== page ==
Distribution and genetic diversity of Xylella fastidiosa associated with olive quick decline in southeastern Brazil
Safady, Nágela Gomes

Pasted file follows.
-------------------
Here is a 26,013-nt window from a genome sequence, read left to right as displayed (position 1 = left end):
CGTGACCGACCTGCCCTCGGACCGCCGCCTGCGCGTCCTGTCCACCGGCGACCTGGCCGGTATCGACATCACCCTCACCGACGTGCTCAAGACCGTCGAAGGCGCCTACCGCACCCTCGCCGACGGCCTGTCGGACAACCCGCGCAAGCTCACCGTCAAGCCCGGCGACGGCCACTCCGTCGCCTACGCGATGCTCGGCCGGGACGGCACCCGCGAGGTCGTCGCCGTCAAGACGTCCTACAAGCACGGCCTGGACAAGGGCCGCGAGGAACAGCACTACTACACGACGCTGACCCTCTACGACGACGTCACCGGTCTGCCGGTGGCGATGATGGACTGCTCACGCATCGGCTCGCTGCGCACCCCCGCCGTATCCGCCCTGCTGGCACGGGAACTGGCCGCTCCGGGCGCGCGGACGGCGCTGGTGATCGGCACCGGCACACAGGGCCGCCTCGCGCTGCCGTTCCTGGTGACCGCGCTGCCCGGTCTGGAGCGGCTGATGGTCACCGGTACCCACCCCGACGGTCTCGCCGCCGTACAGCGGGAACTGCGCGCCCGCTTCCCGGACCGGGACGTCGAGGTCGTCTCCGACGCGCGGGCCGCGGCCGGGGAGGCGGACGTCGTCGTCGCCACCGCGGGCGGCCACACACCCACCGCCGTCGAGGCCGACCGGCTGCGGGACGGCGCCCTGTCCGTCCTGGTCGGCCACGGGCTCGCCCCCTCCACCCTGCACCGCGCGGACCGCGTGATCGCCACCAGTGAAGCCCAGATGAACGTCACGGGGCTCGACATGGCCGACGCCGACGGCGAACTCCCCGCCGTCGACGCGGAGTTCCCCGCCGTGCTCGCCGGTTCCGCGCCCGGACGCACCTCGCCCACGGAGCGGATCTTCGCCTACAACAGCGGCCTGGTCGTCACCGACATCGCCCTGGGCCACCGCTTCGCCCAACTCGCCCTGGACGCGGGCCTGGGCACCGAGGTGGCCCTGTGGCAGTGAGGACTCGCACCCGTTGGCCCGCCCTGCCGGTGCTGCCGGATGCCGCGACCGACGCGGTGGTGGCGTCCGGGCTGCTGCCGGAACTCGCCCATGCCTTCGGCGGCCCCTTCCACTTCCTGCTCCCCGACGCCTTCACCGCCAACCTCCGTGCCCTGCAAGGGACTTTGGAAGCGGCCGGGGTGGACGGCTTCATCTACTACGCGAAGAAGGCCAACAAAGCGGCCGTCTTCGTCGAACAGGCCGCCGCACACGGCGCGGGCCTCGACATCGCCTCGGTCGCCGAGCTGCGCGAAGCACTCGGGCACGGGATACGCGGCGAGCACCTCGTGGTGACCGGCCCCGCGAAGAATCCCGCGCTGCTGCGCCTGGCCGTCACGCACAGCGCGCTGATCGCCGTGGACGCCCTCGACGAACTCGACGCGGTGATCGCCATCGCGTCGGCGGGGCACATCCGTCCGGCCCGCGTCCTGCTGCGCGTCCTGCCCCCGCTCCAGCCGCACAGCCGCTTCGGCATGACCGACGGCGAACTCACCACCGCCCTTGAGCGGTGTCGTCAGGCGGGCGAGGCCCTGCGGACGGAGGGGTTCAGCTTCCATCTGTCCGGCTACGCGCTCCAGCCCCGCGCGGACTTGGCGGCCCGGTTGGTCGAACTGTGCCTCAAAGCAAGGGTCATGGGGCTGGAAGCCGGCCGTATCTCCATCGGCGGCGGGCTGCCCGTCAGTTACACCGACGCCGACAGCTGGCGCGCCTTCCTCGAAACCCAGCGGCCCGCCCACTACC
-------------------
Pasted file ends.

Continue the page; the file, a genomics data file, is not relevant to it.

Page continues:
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Xylella fastidiosa (XF) is a bacterium capable of colonizing a large number of plants, but is mainly known to cause disease in economically important crops such as citrus, grapevines, coffee and more recently olive trees. XF colonizes the xylem vessels, forming biofilm and thus blocking the passage of sap and water from roots to leaves. General symptoms related to diseases caused by these bacteria are leaves wilt, burning and subsequent leaf necrosis, leaves chlorosis and in same pathosystem plant death. The bacterium, which until recently was restricted to the American continent, in 2013 was reported in southeast Italy causing severe symptoms in olive trees leaving to dead of over one milion plants and infected eleven million. This desease was call as Olive Quick Decline Syndrome (OQDS). Since then XF has also been reported in other European countries, such as France, Spain and Portugal, infecting sweet cherry, almond, lavender and ornamental plants. Lately, in mid-2016, similar symptoms as observed in disease olive plants in Italy were also found in olive plants in the state of Minas Gerais in Brazil. The identification of XF in symptomatic olive trees in Brazil leave us to some questions about the; geographic distribution of infected plants, genetic diversity of pathogen, and natural infectivity of possible vectors involved on natural transmission. Therefore, the objetives of this work were; 1. to analyze the distribution of XF in olive orchards in southeastern Brazil; 2. to determined the genetic diversity of strains isolated from symptomatic trees; 3. to verify the natural infectivity of possible vectors. Targeting the objectives 1 and 2 aproximatley 500 samples with OQDS-like symptoms were analized for the presence of XF by using specific primers and bacterial isolation in agar medium growth following the genetic diversity studies. Those samples were sampled from twenty-five orchards located in 15 cities of states of São Paulo and Minas Gerais plus one from Espirito Santo. XF was identified in 21 of the 26 orchards analyzed. A total of 204 isolates were cultured from the symptomatic samples. Twenty-one representative strains of whole population were typed by both Multilocus Sequence type (MLST) and Simple Sequence Reapts (SSR) and the total population by the last methodology. Sixty-five percent of strains were identified as ST16 (previsouly reported in coffee plants) but others already described such as ST70 (from in hibiscus) and ST13 (from citrus) were found causing OQDS in olive plants. Beside these, new STs like the 84, 85 and 86, all belonging to subsp. pauca of X. fastidiosa were also identified in disease olive plants. Population genetic analysis using twelve SSR markers clustered the total population (204 strains) from 16 different orchards representing 12 different municipalities in only three subpopulations. Except the strains from SPA1, MG18, MGA7, MG10 and MGA4 all the remaining strains were placed in a specific subpopulation. In the SPA1 (S22°42'10.71"/W45°41'32.91") was found the largest number of private alleles and heterozygosis and also two different STs (84 and 86). The unbiased heterozygosity (HNei), ranged from 0 to 0.53 (Avg 0.20). Analyzes of possible migration routes have shown the orchards MG-A1 and MG-A2 as the largest migrant donors. X. fastidiosa was detected in at least 37% of potential vectors in commercial orchard SP-A1.
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